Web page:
James Madison Papers

To James Madison from Levett Harris, 13 June 1807

St. Petersburg 1/ 13. June 1807.


I was honored on the 20 March, 1 April by receipt of Your letter of the 20 Nov. inclosing triplicate of your dispatches of the 15 Apl. & Copy of your letter to Genl. Armstrong of the 14 Novr. Those are the only copies of those communications that have reached me. The former, I persceive, were conveyed by the same channel through England, & have I apprehend remained in that Country.

The Emperor had set out for the Army four days previous to my receipt of those letters: The Minister of Foreign Affairs, Genl. de Budberg, had been prevented by illness from attending him, but was then preparing to follow his Majesty: and the Porte feuille was to remain, ad interim, with Count Saltikoff, assistant minister. No opportunity was thus likely to offer prior to the departure of Genl. de Budberg, to bring him into conversation on the Subject of your dispatches. Being however frequently in company with Count Saltikoff, I thought proper to avail myself of an occasion to enter on the discussion of it with him. I accordingly informed this Gentleman of my receipts of letters from you Sir, which were intended to accompany those I had, in July last, the honor to present to the Emperor from the President, but which having miscarried I was prevented reporting the Sentiments of my Government, as contained therein, to Genl. de Budberg; but I now requested his Excellency to inform the minister that the interests of Nations being always the Same, the sentime⟨nts⟩ of the President had not changed, & that he could not but v⟨iew⟩ with a most lively interest, the enlightened policy evinced by his Imperial Majesty in support of the rights of nations & the independence of the Seas.

I must acquaint You Sir, that the French about this time offered terms of Peace to Russia & Prussia, which wer⟨e⟩ represented to be highly advantageous. The Emperors visit to the Army had excited much Speculation. A Coldness existed between this Court & that of London, which its Ambassador here, Lord Douglass, by Some impolitic Steps, as I shall here after explain, rather increased. Changes were talked of in the Cabinet, & a variation was Supposed would take place in the Sistem it had hitherto pursued. I thoug⟨ht⟩ it therefore adviseable to demean myself so as to ascertain as near as possible the real views of the Emperor, witho⟨ut⟩ deviating in Substance from the course you had traced ⟨for⟩ me. I had another motive for thus Acting: Genl. de Budberg, both at Court & at his own house in the course of last winter, where I generally was invited with the Corp⟨s⟩ diplomatique, frequently inquired whether I had received any late letters from the Secretary of State. As I had no⟨t⟩ & had never engaged him in any Conversation on the subje⟨ct⟩ of your dispatches, he might have thought that the sentimen⟨ts⟩ of the President, as made known to the Emperor, thus remaining without the official confirmation which he evidently sought, had possibly lost some of their Consequence in the estimation of our Government; I judged it thus necessary to prevent any such impression, and my conversation with Count Saltikoff, having been reported to the Minister, after his departure for the Army, was made known to the sovereign, and on the 3d/ 15th. May last, the assistant Minister assured me of the Satisfaction with which the Emperor had heard of my communication to him, & continued his reply in the following terms: "Que L’Empereur n’a point cessé d’y repondre par la parfaite reciprocité de Ses sentimens, et par Son desir constant d’etablir et de consolider de plus en plus entre les deux Etats les rapports les plus propres à favoriser l’intérêt du Commerce général de L’Europe. Les Circonstances extraordinaires qui dans ce moment reclament toute l’attention, et tous les moyens de S. M. I. ne Lui permettent point à la verité de consacrer des a present à cet objet les Soins qu’il merite a ces yeux, mais rien ne saurait le Lui faire perdre de vue, et dés que La Providance, en bénissant ses efforts, exaucera ses voeux ardents pour le rétablissement de la paix générale, Il se hatera d’en recuiller le fruit en travaillant à l’ouvrage salutaire que reclame la prosperité générale."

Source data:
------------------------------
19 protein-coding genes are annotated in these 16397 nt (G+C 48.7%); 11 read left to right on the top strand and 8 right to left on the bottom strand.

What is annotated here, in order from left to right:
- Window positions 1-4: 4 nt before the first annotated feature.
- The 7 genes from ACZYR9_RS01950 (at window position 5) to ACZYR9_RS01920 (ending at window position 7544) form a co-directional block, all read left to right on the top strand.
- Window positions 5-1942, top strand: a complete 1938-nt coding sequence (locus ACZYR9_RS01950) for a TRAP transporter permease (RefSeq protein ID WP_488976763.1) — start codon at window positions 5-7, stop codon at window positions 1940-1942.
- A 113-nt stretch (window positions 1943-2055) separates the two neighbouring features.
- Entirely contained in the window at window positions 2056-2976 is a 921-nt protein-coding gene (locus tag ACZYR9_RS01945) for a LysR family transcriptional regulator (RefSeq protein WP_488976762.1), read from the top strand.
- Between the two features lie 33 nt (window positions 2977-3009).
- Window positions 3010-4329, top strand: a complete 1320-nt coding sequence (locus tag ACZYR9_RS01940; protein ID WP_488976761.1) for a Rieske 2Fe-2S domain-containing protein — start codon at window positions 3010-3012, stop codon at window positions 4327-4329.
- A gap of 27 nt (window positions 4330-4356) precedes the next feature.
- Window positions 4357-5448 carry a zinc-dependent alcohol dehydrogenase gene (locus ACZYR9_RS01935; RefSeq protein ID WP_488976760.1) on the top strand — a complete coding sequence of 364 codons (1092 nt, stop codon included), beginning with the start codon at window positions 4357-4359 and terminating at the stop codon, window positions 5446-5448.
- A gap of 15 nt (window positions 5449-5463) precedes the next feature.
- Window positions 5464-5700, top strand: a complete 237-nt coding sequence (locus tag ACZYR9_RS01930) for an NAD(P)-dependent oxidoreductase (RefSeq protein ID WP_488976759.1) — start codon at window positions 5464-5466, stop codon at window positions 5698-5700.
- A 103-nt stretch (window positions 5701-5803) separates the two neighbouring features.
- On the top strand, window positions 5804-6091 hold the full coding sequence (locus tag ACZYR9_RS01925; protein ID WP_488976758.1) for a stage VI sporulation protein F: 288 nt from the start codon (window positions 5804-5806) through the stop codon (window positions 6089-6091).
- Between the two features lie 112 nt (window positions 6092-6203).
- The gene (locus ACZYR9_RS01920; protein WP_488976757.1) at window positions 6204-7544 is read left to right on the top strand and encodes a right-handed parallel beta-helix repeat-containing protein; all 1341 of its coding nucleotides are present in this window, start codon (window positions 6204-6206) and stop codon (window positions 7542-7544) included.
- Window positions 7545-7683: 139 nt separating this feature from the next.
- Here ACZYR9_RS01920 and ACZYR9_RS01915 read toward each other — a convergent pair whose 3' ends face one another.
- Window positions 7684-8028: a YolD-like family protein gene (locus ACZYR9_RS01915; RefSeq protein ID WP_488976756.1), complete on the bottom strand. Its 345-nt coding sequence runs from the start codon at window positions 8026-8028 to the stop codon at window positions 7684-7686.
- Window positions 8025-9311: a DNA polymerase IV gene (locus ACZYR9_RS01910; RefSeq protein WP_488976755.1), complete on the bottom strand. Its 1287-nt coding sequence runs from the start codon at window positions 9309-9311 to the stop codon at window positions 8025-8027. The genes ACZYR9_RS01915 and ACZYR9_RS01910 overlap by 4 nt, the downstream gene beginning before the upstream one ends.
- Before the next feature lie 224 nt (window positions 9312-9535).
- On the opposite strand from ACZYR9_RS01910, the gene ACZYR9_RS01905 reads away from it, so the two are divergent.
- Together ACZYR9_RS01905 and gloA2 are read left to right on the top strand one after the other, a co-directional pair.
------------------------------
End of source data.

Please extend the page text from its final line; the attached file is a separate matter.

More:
I trust this course of procedure, under the thus existing circumstances, will be found conformable to the views and ideas of my Government, tho’ it varied some what in form from your instructions. I took special care in following it, to speak with all the caution you prescribed, attentively avoiding observations which indicated the semblan⟨ce⟩ of a wish on our part to become entangled in the politics of Europe.

I have Conversed pretty generally upon this subject with the Prince de Czartoryski, who Still enjoys the confidence of the Monarch, with Count Romanzoff Minister of Commerce, with Admiral Tchitchagow Minister of the Navy, Count Gouri⟨   ⟩ Minister of the State & of the Cabinet. From each of these Gentlemen have I heard sentiments entirely conformable to those entertained by the President, & nothing do they Seem more to wish for than the establishment of a Maritime Code which the British Nation shall be induced to respect.